Non-Hodgkin Lymphoma (NHL) is 1 of the 10 most common malignancies, accounting for approximately 3% to 4% of cancer cases worldwide.1
Over 30 different subtypes of NHL have been identified.2
Of these, B-cell lymphomas make up the majority of cases in the United States and worldwide, accounting for approximately 85% of cases.3,4
The 5-year survival rate associated with B-cell lymphomas, which varies by subtype, ranges from 83% to 91% for patients with marginal zone lymphoma, and between 44% and 48% for those with plasma cell neoplasms.5
Some B-cell lymphomas, such as mantle cell lymphoma (MCL), are associated with a particularly grim prognosis due an aggressive disease course.5
Bruton tyrosine kinase (BTK) plays a central role in the development of several types of B-cell malignancies. Upon antigen binding to the B-cell receptor (BCR), a host of signaling mechanisms are activated, which eventually result in BTK activation.6 BTK is known to have a prominent role in B-cell development and in regulating BCR communication with the microenvironment.6
B-cell malignancies characteristically co-opt BCR signaling as a survival and proliferation mechanism via 1 or more known mechanisms: activating mutations in BCR signaling domains, antigen-dependent BCR activation, and/or ligand-independent, autonomous BCR pathway activation.6
The mechanism by which this process unfolds has relevance for how strongly BTK is involved.
Treatment of B-cell malignancies is largely based on chemotherapy-based regimens at induction. Although response is variable in subsequent lines of therapy, growth of subclonal cell populations that lead to recurrence and relapse is possible in some instances. Owing to the recognition of the central role of BTK in clonal B-cell survival, a new class of targeted therapies that inhibit BTK activity has emerged, demonstrating significant improvements in animal models, in vitro, in vivo, and in humans.6
The most mature data are associated with the BTK inhibitor ibrutinib, which has been studied in clinical trials of patients with MCL, chronic lymphocytic leukemia (CLL), diffuse large B-cell lymphoma, and Waldenström macroglobulinemia.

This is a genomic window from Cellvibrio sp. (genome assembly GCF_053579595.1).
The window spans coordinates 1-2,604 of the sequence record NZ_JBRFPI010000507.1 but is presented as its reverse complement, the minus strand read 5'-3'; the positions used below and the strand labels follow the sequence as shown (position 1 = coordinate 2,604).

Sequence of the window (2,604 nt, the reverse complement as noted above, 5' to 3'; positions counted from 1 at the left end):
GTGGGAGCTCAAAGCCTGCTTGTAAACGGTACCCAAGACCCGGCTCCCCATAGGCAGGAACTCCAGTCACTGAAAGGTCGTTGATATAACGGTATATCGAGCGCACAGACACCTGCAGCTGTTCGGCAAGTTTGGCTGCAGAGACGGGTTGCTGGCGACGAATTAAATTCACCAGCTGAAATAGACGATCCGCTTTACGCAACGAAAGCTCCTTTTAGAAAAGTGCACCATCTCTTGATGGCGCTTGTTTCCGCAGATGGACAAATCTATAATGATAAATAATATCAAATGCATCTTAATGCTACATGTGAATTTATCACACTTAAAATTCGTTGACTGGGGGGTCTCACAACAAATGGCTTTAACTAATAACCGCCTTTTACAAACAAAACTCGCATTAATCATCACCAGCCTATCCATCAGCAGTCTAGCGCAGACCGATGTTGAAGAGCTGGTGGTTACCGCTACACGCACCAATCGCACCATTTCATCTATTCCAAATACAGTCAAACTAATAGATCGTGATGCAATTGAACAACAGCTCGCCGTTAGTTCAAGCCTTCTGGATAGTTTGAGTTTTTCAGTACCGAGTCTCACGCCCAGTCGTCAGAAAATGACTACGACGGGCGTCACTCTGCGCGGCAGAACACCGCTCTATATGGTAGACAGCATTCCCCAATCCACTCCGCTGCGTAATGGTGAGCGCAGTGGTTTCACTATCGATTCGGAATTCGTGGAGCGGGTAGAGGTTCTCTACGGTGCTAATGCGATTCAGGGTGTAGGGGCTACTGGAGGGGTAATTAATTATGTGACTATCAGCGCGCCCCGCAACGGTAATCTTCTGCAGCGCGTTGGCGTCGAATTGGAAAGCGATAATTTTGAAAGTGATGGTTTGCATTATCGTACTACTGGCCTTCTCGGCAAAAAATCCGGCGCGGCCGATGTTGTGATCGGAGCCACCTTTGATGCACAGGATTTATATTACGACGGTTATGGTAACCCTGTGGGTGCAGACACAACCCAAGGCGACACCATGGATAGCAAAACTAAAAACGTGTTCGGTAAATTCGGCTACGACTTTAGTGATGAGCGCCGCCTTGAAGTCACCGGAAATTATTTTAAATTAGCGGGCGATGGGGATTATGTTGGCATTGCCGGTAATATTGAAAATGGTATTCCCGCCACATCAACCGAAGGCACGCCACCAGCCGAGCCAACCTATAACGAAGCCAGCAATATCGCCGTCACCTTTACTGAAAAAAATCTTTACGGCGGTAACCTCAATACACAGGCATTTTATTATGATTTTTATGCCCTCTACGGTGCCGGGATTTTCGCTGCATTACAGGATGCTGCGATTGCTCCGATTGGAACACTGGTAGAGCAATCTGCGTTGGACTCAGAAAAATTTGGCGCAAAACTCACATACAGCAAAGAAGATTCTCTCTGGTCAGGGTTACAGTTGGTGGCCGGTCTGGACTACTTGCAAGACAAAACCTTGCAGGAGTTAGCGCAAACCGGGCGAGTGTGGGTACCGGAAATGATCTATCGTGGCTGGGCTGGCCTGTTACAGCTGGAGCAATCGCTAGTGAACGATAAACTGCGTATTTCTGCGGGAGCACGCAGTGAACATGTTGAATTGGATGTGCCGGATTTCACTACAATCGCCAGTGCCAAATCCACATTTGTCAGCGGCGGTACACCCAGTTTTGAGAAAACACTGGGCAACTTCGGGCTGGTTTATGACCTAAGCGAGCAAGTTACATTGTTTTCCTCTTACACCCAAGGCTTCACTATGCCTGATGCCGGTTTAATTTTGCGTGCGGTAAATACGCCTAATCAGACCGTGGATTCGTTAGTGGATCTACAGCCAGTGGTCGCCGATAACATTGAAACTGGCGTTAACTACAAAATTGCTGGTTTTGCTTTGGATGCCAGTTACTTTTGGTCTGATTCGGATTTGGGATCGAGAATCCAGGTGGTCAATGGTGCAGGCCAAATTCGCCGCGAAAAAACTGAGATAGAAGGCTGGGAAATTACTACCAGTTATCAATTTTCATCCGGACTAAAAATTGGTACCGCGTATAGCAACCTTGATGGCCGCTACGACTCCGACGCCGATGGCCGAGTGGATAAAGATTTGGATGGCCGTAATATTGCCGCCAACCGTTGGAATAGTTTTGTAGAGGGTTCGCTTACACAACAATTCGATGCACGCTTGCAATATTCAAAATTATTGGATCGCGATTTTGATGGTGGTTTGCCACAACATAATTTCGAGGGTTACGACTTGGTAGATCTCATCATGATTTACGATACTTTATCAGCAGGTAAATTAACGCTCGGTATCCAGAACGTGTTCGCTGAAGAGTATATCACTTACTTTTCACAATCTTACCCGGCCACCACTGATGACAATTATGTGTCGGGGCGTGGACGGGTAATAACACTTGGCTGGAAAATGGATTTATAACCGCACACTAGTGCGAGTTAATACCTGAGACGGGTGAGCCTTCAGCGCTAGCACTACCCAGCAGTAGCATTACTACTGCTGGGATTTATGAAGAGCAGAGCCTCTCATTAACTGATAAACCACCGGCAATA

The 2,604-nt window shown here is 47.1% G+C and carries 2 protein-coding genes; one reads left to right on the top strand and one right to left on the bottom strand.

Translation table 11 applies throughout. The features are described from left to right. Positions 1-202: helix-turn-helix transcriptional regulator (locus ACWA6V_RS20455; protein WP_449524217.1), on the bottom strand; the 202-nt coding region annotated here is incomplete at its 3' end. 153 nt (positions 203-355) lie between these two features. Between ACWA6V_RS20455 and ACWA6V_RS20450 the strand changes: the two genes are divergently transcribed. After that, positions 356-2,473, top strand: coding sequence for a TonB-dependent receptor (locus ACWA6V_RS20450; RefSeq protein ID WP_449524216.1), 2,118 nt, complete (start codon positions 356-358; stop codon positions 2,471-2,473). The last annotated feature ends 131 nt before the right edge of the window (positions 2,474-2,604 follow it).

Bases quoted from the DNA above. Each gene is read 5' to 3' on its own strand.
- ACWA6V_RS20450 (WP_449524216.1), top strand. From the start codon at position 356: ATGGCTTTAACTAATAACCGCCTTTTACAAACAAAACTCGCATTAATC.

These studies have helped elucidate the multiple mechanisms by which BTK inhibition may lead to reduction in disease activity. Fundamentally, ibrutinib interferes with migration and adhesion of CLL and MCL cells, thereby permitting redistribution of the B-cell population.6
Correspondingly, continuous therapy with ibrutinib has been shown to result in normalization of lymphocyte counts and remissions in a majority of patients.6
Similar to experiences with other tyrosine kinase inhibitor therapy approaches utilized in other forms of cancers, both primary and secondary resistance to BTK inhibition has been noted. As a result, the potential role of second-generation BTK inhibitors in ibrutinib-resistant CLL and MCL, and in combinatorial approaches in other settings, is being evaluated.
Reviewing the epidemiology, etiology, and pathophysiology of MCL and CLL, with emphasis on the fundamental role of BTK, this article provides context and background for consid- eration of how the BTK inhibitors ibrutinib and acalabrutinib may impact treatment paradigms for these and potentially other B-cell malignancies.
Mantle Cell Lymphoma
MCL is a rarely occurring but clinically aggressive entity that accounts for approximately 2% to 10% of all NHLs.1,7,8
Annual incidence of MCL in the United States is estimated to be approximately 0.51 to 0.55 per 100,000 persons, which is similar to rates observed with marginal zone lymphoma, lymphoplasmacytic lymphoma, and Burkitt lymphoma.1 MCL is more common among males and individuals over the age of 60 and rarely occurs among those individuals who are younger than 30 years.1
Some studies have suggested a rising incidence in the past 2 decades, although the contribution of improved diagnosis may artificially inflate the number of cases. As MCL was only formally categorized as a B-cell NHL subtype in 1992,9
there is limited historical data for comparison.1
The underlying cause of MCL has not been fully elucidated. The contribution of various environmental factors (ie, infectious entities, autoimmune disease, and/or lifestyle) and family history of hematopoietic malignancies have each been associated with increased risk but not confirmed.1
Although body mass index, history of cigarette smoking, and alcohol consumption are generally associated with an increased risk of NHL, these have not been implicated as risk factors for MCL.1,2
Meanwhile, occupational exposure to pesticides and solvents has likewise been noted to contribute to B-cell lymphoma pathogenesis, although these risk factors have not been extensively studied in the context of MCL.1,2